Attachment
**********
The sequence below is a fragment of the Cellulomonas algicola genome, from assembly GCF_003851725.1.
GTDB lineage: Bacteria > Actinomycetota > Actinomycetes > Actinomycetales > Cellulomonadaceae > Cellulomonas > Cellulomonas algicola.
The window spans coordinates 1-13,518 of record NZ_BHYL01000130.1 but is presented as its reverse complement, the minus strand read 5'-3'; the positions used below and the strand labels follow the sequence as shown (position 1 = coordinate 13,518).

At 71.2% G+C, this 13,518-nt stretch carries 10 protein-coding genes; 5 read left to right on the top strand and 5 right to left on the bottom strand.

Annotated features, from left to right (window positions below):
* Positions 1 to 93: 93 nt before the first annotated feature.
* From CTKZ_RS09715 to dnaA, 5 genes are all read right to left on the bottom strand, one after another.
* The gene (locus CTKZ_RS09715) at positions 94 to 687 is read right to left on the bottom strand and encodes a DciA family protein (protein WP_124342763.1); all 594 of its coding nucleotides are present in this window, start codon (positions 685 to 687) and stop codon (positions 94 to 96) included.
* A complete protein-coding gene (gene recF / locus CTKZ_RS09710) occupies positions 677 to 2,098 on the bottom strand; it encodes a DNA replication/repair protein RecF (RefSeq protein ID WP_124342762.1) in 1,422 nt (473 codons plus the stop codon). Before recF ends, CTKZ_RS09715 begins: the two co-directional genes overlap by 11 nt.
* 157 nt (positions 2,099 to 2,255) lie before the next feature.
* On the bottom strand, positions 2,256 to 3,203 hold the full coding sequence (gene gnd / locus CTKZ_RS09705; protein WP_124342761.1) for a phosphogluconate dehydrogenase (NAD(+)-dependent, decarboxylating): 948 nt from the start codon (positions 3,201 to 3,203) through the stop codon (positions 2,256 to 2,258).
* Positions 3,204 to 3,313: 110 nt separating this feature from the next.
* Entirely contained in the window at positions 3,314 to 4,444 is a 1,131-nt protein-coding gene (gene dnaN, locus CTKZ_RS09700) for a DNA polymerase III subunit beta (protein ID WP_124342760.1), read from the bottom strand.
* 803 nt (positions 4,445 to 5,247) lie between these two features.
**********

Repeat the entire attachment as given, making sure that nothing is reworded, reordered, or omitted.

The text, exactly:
The sequence below is a fragment of the Cellulomonas algicola genome, from assembly GCF_003851725.1.
GTDB lineage: Bacteria > Actinomycetota > Actinomycetes > Actinomycetales > Cellulomonadaceae > Cellulomonas > Cellulomonas algicola.
The window spans coordinates 1-13,518 of record NZ_BHYL01000130.1 but is presented as its reverse complement, the minus strand read 5'-3'; the positions used below and the strand labels follow the sequence as shown (position 1 = coordinate 13,518).

At 71.2% G+C, this 13,518-nt stretch carries 10 protein-coding genes; 5 read left to right on the top strand and 5 right to left on the bottom strand.

Annotated features, from left to right (window positions below):
* Positions 1 to 93: 93 nt before the first annotated feature.
* From CTKZ_RS09715 to dnaA, 5 genes are all read right to left on the bottom strand, one after another.
* The gene (locus CTKZ_RS09715) at positions 94 to 687 is read right to left on the bottom strand and encodes a DciA family protein (protein WP_124342763.1); all 594 of its coding nucleotides are present in this window, start codon (positions 685 to 687) and stop codon (positions 94 to 96) included.
* A complete protein-coding gene (gene recF / locus CTKZ_RS09710) occupies positions 677 to 2,098 on the bottom strand; it encodes a DNA replication/repair protein RecF (RefSeq protein ID WP_124342762.1) in 1,422 nt (473 codons plus the stop codon). Before recF ends, CTKZ_RS09715 begins: the two co-directional genes overlap by 11 nt.
* 157 nt (positions 2,099 to 2,255) lie before the next feature.
* On the bottom strand, positions 2,256 to 3,203 hold the full coding sequence (gene gnd / locus CTKZ_RS09705; protein WP_124342761.1) for a phosphogluconate dehydrogenase (NAD(+)-dependent, decarboxylating): 948 nt from the start codon (positions 3,201 to 3,203) through the stop codon (positions 2,256 to 2,258).
* Positions 3,204 to 3,313: 110 nt separating this feature from the next.
* Entirely contained in the window at positions 3,314 to 4,444 is a 1,131-nt protein-coding gene (gene dnaN, locus CTKZ_RS09700) for a DNA polymerase III subunit beta (protein ID WP_124342760.1), read from the bottom strand.
* 803 nt (positions 4,445 to 5,247) lie between these two features.